55. Pursuant to California Civil Code §§ 3333.1(a) and (b), the Court finds that plaintiff may not recover from defendants any portion of the $ 31,231.79 SeaRiver paid to Richards under its short and long term disability plans. These are "collateral benefits" of the type enumerated in California Civil Code § 3333.1(a).
Thus, Pursuant to California Civil Code § 3333.1(b), SeaRiver may not be subrogated to the rights of Richards against defendants.
56. California Civil Code § 3333.1(b) does not limit SeaRiver's recovery from defendants for the "maintenance" and "cure" payments it made to Richards. Maintenance and cure payments are not benefits of the type enumerated in § 3333.1. A vessel owner's duty to pay maintenance and cure to an injured seaman is "an implied provision in contracts of marine employment." Aguilar v. Standard Oil Co., 318 U.S. 724, 730, 87 L. Ed. 1107, 63 S. Ct. 930 (1943). See also, Cortes v. Baltimore Insular Line, 287 U.S. 367, 372, 77 L. Ed. 368, 53 S. Ct. 173 (1932) (maintenance and cure is not a contractual duty but rather a "duty . . . imposed by the law itself as one annexed to the employment" of seamen); Gypsum Carrier, Inc. v. Handelsman, 307 F.2d 525, 534 (9th Cir. 1962). However, benefits paid pursuant to implied contractual provisions are not covered by California Civil Code section 3333.1. See Brown v. Stewart, 129 Cal. App. 3d 331, 181 Cal. Rptr. 112 (1982) (holding that § 3333.1 does not apply to Medi-Cal payments because the term "any contract or agreement" contained in that section does not apply to an implied, unilateral contract between the payor and the provider of services but, rather, to an express, bilateral contract between the payor and the provider of services).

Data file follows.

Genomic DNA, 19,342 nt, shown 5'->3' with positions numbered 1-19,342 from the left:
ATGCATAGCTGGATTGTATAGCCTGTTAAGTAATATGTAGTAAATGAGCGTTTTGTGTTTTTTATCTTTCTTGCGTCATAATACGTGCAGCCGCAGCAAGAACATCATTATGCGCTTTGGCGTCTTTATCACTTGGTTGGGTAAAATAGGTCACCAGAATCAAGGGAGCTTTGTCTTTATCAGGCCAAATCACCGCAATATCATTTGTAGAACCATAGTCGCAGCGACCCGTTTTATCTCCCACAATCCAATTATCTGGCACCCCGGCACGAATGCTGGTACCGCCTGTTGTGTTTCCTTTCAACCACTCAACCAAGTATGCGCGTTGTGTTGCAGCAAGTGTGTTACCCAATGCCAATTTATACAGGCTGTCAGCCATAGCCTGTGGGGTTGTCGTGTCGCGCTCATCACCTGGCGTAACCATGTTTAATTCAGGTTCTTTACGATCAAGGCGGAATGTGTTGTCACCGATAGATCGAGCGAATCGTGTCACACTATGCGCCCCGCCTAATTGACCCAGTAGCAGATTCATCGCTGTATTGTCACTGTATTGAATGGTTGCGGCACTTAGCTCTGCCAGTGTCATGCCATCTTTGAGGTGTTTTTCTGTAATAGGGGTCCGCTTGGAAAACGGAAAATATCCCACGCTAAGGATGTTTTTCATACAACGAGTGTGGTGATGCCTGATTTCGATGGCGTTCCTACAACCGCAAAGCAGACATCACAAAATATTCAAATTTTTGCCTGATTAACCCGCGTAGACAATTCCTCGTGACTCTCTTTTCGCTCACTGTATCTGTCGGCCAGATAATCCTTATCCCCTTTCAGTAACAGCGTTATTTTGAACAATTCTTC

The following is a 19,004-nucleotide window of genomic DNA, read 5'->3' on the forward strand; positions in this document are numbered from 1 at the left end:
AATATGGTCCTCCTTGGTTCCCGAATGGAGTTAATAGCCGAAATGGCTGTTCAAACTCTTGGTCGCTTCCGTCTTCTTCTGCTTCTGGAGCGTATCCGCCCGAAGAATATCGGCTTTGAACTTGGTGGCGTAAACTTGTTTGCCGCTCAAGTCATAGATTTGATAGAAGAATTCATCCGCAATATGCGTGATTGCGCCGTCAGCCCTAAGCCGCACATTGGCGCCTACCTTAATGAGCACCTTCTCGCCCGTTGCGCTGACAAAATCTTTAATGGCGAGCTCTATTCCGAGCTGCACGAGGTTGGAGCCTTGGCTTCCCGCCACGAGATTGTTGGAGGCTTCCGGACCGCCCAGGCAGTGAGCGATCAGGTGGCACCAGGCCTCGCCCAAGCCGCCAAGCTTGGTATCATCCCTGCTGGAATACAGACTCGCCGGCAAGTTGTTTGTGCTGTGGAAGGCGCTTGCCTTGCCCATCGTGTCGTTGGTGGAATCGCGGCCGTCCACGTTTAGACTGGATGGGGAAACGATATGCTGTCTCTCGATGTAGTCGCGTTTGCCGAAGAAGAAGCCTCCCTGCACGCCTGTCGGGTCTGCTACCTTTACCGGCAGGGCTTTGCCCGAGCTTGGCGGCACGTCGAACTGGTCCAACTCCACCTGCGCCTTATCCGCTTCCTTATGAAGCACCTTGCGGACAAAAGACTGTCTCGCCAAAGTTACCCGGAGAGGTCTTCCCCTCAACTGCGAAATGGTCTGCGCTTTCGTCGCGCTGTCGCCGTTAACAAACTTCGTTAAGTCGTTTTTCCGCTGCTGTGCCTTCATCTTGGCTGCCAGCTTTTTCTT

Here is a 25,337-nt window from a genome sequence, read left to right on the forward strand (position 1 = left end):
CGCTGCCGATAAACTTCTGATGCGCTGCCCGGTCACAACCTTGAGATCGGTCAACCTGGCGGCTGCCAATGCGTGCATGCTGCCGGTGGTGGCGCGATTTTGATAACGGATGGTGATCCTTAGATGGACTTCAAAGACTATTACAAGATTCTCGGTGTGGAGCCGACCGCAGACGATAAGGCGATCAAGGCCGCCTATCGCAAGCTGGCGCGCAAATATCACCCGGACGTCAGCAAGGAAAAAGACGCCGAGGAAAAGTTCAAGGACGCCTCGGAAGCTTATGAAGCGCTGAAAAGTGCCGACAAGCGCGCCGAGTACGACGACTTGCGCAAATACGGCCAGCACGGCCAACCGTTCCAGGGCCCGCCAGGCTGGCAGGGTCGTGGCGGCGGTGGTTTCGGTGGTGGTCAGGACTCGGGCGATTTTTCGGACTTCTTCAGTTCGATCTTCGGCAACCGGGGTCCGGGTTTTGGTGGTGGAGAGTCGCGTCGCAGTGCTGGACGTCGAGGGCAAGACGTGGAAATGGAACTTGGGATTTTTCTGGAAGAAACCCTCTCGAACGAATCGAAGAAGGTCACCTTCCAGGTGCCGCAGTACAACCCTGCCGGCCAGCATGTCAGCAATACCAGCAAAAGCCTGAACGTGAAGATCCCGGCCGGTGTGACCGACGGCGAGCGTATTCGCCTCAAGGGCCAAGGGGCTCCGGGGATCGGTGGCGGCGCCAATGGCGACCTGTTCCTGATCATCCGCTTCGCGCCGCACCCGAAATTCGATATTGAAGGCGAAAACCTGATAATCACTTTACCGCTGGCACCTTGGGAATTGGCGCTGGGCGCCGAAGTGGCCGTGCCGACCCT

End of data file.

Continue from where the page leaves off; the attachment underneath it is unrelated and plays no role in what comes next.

57. Therefore, the Court finds that California Civil Code § 3333.1 does not limit SeaRiver's recovery for a portion of the $ 14,940 it paid to Richards for "maintenance" or the $ 30,745.49 it paid to Richards for "cure".
58. Based on the foregoing, the Court finds that SeaRiver is entitled to recover (1) ninety percent of $ 300,000 paid in satisfaction of judgment rendered in the Texas action; (2) ninety percent of the $ 14,940 it paid to Richards for "maintenance"; and (3) ninety percent of the $ 30,745.49 it paid to Richards for "cure". Thus, SeaRiver is entitled to a total of $ 311,116.94 in money damages. As previously noted, defendants IMS, Joel Renbaum, d/b/a/ Occupational Health Network, and Dr. Smith are jointly and severally liable for these damages.
59. SeaRiver is not entitled to attorneys' fees and legal costs incurred in establishing its right to indemnification in the instant action. Campbell Industries, Inc. v. Offshore Logistics International, Inc., 816 F.2d 1401, 1406 (9th Cir. 1987).
60. SeaRiver is entitled to a portion of the attorneys' fees and legal expenses incurred in defending against Richards' claim in the Texas action. See Campbell Industries, Inc. v. Offshore Logistics International, Inc., 816 F.2d 1401, 1406 (9th Cir. 1987). However, these fees must be allocated to reflect the extent to which the expenses incurred in the underlying action relate to SeaRiver's defense against its own negligence, as opposed to its liability for the negligence of the third parties for whom it is vicariously liable.